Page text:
According to Warren Kenton, who first encountered Kabbalah via Glyn Davies in an SES context, the school seemed to become increasingly rigid. Eventually, perhaps around 1968, he decided to leave SES. “Several hundred people also left the school around this time. Many were so disillusioned that they turned away from the ‘Work’.” Warren, along with Glyn Davies and others, joined the Study Society .
Later, in the 1980s, SES became the subject of controversy, especially in connection with historical child abuse and the mistreatment of women . Today it continues as the School of Philosophy and Economic Science.
Keith Barnes recalls being expelled from SES and the Study Society several times – one of the main reasons being that he liked to talk about Kabbalah! And they were told that they could not follow two systems at once. But there could also be a class issue in that the Study Society drew from the upper classes, and the SES from the working population.  Eddie Prevost, a jazz musician and member of the 1970s Kabbalah group led by Glyn Davies, was also expelled from the Study Society, and felt that it was for class reasons. On the other hand, some members of the group had long involvements with the Study Society – for example Robin Amis continued for many years with them.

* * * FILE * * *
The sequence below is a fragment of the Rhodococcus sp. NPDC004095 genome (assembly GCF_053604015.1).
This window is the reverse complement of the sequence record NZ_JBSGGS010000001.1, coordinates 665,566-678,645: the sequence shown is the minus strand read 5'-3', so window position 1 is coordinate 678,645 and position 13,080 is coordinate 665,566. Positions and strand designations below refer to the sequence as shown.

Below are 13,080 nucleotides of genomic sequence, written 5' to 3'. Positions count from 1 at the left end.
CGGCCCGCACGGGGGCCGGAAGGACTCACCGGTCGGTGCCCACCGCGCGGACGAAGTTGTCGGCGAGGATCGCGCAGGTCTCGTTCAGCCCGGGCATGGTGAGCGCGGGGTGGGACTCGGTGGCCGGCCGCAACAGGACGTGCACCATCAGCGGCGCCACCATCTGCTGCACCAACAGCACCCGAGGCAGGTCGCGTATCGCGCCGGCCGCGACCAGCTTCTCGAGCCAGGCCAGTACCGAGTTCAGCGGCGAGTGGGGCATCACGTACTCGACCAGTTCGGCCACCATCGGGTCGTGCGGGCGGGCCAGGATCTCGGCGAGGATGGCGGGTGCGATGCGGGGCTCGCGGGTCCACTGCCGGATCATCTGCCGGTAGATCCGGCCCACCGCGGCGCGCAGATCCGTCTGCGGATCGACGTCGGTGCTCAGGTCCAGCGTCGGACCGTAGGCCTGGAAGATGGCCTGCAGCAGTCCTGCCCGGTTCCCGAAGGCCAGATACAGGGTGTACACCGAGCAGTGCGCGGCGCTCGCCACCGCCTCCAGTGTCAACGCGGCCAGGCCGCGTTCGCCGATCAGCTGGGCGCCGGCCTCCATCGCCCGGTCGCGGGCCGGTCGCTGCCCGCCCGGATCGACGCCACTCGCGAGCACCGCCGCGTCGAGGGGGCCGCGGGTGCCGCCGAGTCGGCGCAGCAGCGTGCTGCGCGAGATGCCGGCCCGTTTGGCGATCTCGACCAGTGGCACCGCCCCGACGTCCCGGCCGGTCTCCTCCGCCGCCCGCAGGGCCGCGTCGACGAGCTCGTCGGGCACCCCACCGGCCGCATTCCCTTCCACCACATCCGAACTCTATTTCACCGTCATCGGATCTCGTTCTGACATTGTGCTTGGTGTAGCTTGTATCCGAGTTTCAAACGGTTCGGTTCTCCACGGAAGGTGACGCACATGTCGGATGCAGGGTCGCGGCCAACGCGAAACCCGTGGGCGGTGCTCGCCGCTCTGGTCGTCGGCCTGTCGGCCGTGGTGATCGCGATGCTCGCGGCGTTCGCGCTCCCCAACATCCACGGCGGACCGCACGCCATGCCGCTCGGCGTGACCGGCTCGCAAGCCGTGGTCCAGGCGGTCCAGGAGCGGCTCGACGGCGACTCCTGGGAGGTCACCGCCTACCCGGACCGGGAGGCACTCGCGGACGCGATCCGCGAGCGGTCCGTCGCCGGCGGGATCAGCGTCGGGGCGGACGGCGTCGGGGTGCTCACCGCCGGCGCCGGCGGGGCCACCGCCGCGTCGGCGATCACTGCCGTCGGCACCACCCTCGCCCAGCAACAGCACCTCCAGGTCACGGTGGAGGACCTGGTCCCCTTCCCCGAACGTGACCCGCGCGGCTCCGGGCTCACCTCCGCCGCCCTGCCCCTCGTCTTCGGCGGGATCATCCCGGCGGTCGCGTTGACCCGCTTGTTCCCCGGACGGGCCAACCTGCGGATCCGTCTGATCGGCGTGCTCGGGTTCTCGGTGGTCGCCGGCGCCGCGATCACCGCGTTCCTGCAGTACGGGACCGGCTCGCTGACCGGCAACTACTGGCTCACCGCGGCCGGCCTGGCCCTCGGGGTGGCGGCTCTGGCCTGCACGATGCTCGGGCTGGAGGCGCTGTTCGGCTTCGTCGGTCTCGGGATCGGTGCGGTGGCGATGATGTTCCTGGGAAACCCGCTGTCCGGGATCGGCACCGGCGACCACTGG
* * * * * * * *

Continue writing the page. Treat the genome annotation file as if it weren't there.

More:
For at least twenty years afterwards, links remained between various subsequent groups such as the Saros organisation, and SES and the Study Society. For example group members were often encouraged to take SES economics courses for a year or two, as a useful education, but recommended to stay on the sidelines. Contact between members of the different organisations was encouraged, and although it was clear that each were following their own path, there still remained and remains common ground.
As well as the specific references given in the notes, several books are of interest in following the history of the SES and Study society:
 Dorine Tolley, The Power Within: Leon MacLaren, A Memoir of His Life and Work, (Booksurge Publishing, 2009) p. 165.
 Alan Bain, Order of the Temple Newsletter, Spring 1979.
 Joyce Collin-Smith, Call No Man Master, (Gateway Books, 1988), p.142.
 The development of the relationship of the Maharishi to SES and the Study Society is well summarised in
 A useful chronology covering the 1960s with links to Roles’ meetings and correspondence with Sankyacharya is available at
Some interesting entries in Role’s meetings are as follows:
1960/49 (Nov 1960) talks about meeting Maharishi in Jan 1960.
1961/11 About ‘Operation Albert Hall’
 1961/18 (Jun 1961) on return from first meeting with the Shankaracharya.
 1961/42 (16 Oct 1961) talks about setting up the school of meditation ‘next week’.
1962/67 (17 December 1962) Address by Dr Roles at S.E.S. MEETING, FRIENDS’ HOUSE to 900 Members of the School who are meditating.
 Joyce Collin-Smith, Call No Man Master, (Gateway Books, 1988), p.146.
 Ernest Woods, Yoga (Pelican 1959). The section on mantras associated with the Chakras is on page 152.
 Alan Bain, The Keys to Kabbalah p.27
 Z’ev ben Shimon Halevi, The Path of a Kabbalist, (Tree of Life Publishing, 2009) pp. 110-113.
 Wikipedia article about SES: